Planning for the future

Zorica learned all about the RDSP at a recent presentation by Rick from PLAN.

Zorica learned all about the RDSP at a recent presentation by Rick from PLAN.

by Zorica Medved

I recently attended a Registered Disability Savings Plan (RDSP) workshop at the Burnaby CLBC office. I already have an RDSP but I was a bit confused on how it all works. Rick from Planned Lifetime Advocacy Network (PLAN) presented on the RDSP. The RDSP is a Canada-wide registered matched savings plan for people living with disabilities who are eligible for the Federal Disability Tax Credit. Here’s what I learned:

  • For every $1 (up to $500) put into my RDSP account, the federal government can (if your income is below $87,123) match with up to $3 each year. And for every $1 (up to $1000) put into my RDSP account, the government will match with up to $2 each year. This means if you or others put in a total of $1,500 a year, this is matched to a total of $6,000 a year. This is the Canada Disability Savings Grant.
  • For people living on a low-income (less than $25,356), the federal government will put in $1000 each year for 20 years. You do not have to put in any money to get this $1,000. This is the Canada Disability Savings Bond.
  • For people living on an income between $25,356 and $43,561, you can still receive a partial bond.

Anyone can contribute to your RDSP including family and friends. I started mine two years ago and when I have a job I contribute money into my RDSP. When my parents understand more, they will contribute like for my birthday or monthly. That could be the same for other family and friends too.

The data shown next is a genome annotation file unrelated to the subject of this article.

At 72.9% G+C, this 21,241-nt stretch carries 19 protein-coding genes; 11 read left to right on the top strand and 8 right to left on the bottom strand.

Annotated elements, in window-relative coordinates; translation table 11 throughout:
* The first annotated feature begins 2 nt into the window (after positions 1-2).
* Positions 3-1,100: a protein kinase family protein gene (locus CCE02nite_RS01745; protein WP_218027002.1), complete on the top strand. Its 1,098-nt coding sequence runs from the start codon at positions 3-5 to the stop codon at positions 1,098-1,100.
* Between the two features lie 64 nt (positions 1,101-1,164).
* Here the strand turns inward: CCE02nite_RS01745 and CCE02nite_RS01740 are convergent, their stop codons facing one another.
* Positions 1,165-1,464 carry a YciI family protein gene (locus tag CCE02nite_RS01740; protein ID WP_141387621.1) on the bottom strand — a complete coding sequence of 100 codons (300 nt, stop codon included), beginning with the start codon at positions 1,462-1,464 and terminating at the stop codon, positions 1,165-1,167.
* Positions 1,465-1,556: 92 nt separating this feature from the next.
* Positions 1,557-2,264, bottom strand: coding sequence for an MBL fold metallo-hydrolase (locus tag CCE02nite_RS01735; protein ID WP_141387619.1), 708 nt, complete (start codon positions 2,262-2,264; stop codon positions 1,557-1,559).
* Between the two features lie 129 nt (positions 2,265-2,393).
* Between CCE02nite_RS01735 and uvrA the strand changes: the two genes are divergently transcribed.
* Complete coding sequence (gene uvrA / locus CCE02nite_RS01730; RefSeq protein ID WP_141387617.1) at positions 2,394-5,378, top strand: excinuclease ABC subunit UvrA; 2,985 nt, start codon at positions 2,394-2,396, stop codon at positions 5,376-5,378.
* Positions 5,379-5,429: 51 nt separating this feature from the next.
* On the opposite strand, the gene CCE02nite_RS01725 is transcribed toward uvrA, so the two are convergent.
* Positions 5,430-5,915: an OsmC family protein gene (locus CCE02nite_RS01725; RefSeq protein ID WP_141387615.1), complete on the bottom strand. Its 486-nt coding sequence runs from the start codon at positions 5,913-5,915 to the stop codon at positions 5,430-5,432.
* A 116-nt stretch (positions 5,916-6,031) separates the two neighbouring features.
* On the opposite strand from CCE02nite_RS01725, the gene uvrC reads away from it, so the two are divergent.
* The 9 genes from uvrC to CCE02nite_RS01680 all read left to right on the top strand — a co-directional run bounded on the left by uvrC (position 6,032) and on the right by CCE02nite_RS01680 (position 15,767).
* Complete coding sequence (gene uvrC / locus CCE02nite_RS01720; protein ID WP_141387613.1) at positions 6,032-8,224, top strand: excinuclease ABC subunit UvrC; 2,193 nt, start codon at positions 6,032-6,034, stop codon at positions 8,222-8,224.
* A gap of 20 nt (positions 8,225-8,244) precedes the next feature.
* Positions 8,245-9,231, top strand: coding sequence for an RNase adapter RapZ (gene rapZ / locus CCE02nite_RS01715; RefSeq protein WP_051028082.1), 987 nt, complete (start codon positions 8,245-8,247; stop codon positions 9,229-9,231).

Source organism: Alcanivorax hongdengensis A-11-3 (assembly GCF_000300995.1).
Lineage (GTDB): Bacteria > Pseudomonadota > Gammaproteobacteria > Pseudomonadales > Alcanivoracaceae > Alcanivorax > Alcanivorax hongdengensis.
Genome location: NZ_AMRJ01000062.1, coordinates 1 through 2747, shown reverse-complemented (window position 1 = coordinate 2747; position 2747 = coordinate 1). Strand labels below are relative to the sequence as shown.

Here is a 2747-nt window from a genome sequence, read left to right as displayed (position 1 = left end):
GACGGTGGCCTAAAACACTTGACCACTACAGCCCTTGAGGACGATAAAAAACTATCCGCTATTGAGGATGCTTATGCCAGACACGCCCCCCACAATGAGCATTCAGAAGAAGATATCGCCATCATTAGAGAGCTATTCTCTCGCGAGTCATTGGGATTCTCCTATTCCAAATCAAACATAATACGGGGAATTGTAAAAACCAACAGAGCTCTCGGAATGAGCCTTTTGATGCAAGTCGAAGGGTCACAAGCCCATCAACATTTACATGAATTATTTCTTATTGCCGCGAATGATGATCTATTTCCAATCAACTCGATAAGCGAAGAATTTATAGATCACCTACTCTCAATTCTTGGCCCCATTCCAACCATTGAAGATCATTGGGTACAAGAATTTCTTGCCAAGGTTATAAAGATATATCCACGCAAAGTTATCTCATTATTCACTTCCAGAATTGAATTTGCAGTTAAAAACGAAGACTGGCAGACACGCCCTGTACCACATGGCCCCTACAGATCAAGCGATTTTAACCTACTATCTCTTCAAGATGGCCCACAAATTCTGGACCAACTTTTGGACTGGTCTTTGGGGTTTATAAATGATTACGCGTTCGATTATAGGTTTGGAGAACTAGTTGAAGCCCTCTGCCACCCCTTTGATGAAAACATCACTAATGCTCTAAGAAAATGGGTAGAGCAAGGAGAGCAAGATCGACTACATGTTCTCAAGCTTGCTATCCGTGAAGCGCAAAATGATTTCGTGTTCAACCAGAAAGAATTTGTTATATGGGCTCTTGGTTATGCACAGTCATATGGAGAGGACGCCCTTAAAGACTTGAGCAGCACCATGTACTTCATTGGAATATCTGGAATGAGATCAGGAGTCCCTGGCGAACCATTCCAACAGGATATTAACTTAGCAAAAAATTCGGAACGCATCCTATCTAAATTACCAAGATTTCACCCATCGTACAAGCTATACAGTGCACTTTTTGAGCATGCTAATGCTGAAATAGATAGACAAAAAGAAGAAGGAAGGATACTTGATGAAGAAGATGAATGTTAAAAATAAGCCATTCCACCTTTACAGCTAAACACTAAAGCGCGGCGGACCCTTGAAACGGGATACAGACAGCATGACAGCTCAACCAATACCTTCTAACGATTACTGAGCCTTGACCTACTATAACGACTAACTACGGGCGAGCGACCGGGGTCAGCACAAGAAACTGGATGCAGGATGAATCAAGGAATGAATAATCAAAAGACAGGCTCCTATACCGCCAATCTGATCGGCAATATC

Your RDSP money can be invested and grow interest. You should talk to a financial planner or accountant to learn more about investments. Once I decide how investment decisions are made, it can really start to grow.

The RDSP does not affect your Persons with Disability (PWD) benefits. It does not get clawed back and it does not reduce disability benefits payments. I can choose what to do with the money when it comes out. There are no restrictions on how it can be spent. You can contribute up to age 49 and then there’s a ten year wait period. If you have an illness in that time, you can also take out this money to help.

I live with my parents and they are getting older. In the future, I might need a different place to live, extra money to get extra support, or want to travel or visit friends. My RDSP can help me do this. I recommend everybody get one!


To find a range of information about Registered Disability Savings Plans visit: www.RDSP.com.

To find out about the next RDSP workshop in your community, call PLAN at: 604-439-9566

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